You can find the largest range and the best solutions in Apple's App Store. There are too many newspapers, magazine titles or entire publishers own iPad apps. A separate category for "newspapers and magazines" will help you with the search. The apps are usually free. For the expenditure of the magazines and newspapers are usually liable to pay. Often you can buy individual issues directly in the app. Some also offer paid subscriptions via iTunes or the App Store. Alternatively, there are often corresponding subscriptions for digital editions directly from the publishers - for example, as a combined subscription with corresponding print editions together.

Most digital magazines are similar in navigation. With horizontal swipe gestures you scroll through the output. Individual articles scroll from top to bottom across the screen. With a double tap you zoom into the article. Often these contain small multimedia highlights such as picture galleries or videos.

The big drawback of the app solutions: Finding such programs is difficult, because the App Store now has more than one million apps. This makes it difficult to browse for new magazines and magazines. The search function only works if you know in advance what you are looking for. In particular, newspapers often also run several apps with a similar name in the App Store: one app for the presentation of online texts, another for digital print editions. Therefore, there are now a variety of providers that bundle like Apple's newspaper kiosk several publications and publishers in one app.

Digital kiosk instead of own apps

In the App Store are various apps, the same several Bundle publishers, newspapers and magazines. For example, Zinio: The offer is great, but also filled with many international publications. This makes the search unfortunately very confusing: Often you only recognize at second glance, in which language the magazine is written. Newspapers look in vain for Zinio. The navigation is tough and confusing, the cover presentation of individual magazines is resolved far too low. The app leaves the impression that it is outdated. The developer hardly seems to care about his program.

The iKiosk is completely different. Here you will find a variety of magazines and newspapers. These can be purchased individually or ordered by subscription. The assortment is organized according to different genres or topics. Search international titles here but in vain: The offer so far focuses on the German-speaking market. The appearance of individual magazines and newspapers is reminiscent of Apple's iBooks app. So you can just zoom in on the publications. A direct selection of articles via the table of contents does not work. There are also no multimedia elements such as videos or picture galleries. This hurts the reading comfort.

A good mix of both, however, provides Readly. With this offerer particularly the price model is interesting: With a monthly flatrate of 9,99 euro you read yourself through the entire offer. The app focuses on magazines. These are displayed in a PDF view. Readly also gives away a lot of potential. In return, there are some clever features. For example, you can bookmark articles or share them on social networks as image files. Especially nice is the text view of the article. This will hide the magazine layout completely. What is left are texts and pictures - a very comfortable reading view. The app puts the magazine cover in the foreground in the navigation. Thanks to the large, also international offer, the lovingly designed app and the flat rate price model, Readly leaves the strongest impression.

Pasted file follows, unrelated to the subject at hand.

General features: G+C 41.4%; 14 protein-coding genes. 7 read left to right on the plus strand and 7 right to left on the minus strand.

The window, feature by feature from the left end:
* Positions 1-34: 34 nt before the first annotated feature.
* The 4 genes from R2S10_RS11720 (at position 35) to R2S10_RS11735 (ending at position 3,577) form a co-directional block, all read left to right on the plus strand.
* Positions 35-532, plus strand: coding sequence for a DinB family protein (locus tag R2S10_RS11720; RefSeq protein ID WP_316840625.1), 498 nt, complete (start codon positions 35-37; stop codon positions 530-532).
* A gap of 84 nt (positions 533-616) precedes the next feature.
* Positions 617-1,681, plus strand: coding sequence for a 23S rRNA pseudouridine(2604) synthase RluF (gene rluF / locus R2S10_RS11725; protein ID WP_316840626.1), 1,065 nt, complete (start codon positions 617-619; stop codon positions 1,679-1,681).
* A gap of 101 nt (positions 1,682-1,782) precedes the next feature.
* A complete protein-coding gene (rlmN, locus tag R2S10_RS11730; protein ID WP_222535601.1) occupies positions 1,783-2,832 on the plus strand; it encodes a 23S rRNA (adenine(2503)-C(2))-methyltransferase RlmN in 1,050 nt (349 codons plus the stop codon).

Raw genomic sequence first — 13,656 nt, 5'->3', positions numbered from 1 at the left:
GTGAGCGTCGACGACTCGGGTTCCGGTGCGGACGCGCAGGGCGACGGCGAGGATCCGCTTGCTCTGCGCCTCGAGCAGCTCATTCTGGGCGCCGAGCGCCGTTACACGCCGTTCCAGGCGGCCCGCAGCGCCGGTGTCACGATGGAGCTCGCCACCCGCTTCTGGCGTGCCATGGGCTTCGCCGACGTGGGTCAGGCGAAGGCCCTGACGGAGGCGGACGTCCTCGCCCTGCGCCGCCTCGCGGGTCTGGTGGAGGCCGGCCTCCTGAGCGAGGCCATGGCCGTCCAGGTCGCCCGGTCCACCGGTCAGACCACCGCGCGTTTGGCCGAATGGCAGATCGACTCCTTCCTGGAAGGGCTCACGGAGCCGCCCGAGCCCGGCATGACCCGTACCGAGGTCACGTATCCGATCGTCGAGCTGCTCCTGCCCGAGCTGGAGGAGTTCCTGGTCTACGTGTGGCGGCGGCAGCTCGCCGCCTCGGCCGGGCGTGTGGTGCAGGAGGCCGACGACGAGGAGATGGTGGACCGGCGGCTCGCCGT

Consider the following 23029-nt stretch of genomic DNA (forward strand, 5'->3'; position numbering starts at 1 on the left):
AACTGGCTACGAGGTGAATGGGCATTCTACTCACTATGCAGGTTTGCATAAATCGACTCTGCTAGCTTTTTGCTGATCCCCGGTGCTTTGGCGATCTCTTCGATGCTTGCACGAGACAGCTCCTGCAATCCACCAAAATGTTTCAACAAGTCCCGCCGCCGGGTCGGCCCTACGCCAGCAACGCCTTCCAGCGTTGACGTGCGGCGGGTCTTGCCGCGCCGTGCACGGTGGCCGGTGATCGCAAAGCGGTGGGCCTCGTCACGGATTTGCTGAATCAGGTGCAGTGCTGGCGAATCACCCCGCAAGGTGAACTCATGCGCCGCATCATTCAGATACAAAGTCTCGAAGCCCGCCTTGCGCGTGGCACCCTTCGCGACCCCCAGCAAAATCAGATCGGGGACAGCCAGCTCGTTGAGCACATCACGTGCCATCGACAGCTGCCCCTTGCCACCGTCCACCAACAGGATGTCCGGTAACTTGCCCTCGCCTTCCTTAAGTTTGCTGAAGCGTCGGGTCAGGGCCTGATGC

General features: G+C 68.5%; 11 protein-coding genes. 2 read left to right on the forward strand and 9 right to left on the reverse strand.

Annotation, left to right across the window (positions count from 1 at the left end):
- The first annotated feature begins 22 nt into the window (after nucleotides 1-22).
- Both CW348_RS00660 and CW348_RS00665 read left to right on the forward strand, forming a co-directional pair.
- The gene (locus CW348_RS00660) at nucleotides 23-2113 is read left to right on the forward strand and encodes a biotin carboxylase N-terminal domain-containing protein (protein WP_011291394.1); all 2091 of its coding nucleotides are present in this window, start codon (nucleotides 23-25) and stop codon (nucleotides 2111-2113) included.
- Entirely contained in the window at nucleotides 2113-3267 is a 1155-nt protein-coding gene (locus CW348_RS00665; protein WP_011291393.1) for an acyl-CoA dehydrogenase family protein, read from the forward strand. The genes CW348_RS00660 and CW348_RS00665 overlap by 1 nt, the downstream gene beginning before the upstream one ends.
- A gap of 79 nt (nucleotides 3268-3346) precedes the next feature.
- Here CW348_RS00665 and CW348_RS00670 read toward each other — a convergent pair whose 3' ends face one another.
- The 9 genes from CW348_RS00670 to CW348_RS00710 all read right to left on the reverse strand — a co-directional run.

News instead of newsstand

With iOS 9, Apple removed the newsstand from the operating system. As a replacement, there was the new App News, with which you can read news. The app feeds its content from the web sites of major partners such as "The New York Times", "Variety" and "CNN". You can follow sources and topics. The result: a compilation of news to a digital daily newspaper. The app attaches great importance to reading comfort. Unfortunately it does not support German language or German sources.

New Concepts for the Future

Those who rely on completely new concepts in reading articles and news can also find corresponding apps in the App Store. Above all, the offer of Blendle. Here are not complete magazines or magazines, but individual articles - ideal for Vielleser, who would like to pick only the best of the various providers. Here you will find a wide range of newspapers and magazines. Instead of paying for the entire issue, you only buy and read individual articles. The prices are often in the cent range. The cost will be deducted from your Blendle balance. The selection could be larger, but there are also renowned international publications such as the "New Yorker" or the "Time" in the offer. Unfortunately, it is often difficult to see the costs of individual articles in advance. But the prices are not high. In case of erroneous purchases, you will automatically receive your money back. In particular, Blendle convinces with its low prices and a fair offer.

The Google Play Newsstand, on the other hand, takes a very different approach. Here you will also find print products in the web view. In addition, the app creates a digital newspaper with a best-of offer from Google News. You automatically receive suggested topics in your Google profile. But you buy digital newspapers and magazines in the web browser instead of in the app, which is a bit confusing.

Even Apple is not idle. Following the hiring of the newsstand, Apple News is realigning. With the app you bundle online offers from various sources and publishing houses. The app is free. The reading comfort is particularly high due to the simple article views. Unfortunately, Apple offers the app only for the US market. Therefore, you must switch your iPad to the US region to use this app. Whether Apple News will find the official route to Germany remains uncertain.

Workshop: How to Unlock the Apple News App on the iPad

Workshop: How to Find and Edit Your iTunes Subscriptions